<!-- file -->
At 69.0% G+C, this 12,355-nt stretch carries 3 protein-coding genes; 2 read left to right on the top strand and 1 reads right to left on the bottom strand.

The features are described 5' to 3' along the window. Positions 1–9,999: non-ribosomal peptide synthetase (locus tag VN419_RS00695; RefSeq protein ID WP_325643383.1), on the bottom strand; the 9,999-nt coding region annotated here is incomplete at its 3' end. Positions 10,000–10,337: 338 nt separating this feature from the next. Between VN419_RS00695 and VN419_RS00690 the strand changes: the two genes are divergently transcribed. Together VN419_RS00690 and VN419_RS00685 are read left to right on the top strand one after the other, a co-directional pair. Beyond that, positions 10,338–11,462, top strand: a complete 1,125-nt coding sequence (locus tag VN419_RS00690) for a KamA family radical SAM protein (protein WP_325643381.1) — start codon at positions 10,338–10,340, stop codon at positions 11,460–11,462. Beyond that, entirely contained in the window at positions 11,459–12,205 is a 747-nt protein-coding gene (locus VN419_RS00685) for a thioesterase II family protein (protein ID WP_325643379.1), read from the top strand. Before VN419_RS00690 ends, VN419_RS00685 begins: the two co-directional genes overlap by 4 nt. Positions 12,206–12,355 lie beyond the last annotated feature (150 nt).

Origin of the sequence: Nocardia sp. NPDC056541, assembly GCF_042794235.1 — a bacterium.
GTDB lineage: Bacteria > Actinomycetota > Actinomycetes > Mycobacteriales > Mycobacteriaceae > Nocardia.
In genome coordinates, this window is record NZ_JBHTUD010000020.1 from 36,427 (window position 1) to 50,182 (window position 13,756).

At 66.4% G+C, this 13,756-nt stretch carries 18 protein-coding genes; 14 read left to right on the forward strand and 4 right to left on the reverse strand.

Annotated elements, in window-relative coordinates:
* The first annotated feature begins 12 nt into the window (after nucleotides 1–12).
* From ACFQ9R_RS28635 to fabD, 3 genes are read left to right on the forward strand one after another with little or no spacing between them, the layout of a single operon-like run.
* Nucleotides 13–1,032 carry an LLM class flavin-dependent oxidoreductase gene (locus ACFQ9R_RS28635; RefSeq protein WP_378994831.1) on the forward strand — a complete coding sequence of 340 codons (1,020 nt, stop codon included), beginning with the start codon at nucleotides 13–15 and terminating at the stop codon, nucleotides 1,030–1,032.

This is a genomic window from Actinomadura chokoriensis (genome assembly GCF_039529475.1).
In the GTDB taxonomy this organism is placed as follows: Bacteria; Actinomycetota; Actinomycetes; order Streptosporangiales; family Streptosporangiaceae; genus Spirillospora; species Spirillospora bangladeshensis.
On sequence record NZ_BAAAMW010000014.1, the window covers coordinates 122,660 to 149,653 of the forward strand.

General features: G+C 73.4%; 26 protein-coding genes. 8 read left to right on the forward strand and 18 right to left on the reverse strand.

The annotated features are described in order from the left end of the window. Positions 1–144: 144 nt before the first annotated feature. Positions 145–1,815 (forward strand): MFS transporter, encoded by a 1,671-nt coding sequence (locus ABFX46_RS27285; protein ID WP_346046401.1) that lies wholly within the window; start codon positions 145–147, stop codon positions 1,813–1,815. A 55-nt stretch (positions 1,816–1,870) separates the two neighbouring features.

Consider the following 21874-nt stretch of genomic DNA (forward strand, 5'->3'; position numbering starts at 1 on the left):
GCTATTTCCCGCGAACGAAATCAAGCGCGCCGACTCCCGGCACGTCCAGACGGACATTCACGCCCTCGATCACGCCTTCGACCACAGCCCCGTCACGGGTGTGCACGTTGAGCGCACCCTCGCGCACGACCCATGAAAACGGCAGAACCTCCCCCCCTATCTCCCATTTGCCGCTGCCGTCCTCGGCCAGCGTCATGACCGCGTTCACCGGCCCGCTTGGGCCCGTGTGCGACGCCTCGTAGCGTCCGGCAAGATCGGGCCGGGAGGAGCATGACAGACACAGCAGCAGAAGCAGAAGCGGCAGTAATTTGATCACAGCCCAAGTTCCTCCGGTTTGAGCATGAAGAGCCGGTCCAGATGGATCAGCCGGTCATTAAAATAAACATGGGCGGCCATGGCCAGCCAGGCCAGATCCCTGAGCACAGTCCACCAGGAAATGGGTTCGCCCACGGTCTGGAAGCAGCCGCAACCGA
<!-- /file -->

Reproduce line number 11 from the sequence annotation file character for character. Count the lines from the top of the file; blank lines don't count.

This is a genomic window from Actinomadura chokoriensis (genome assembly GCF_039529475.1).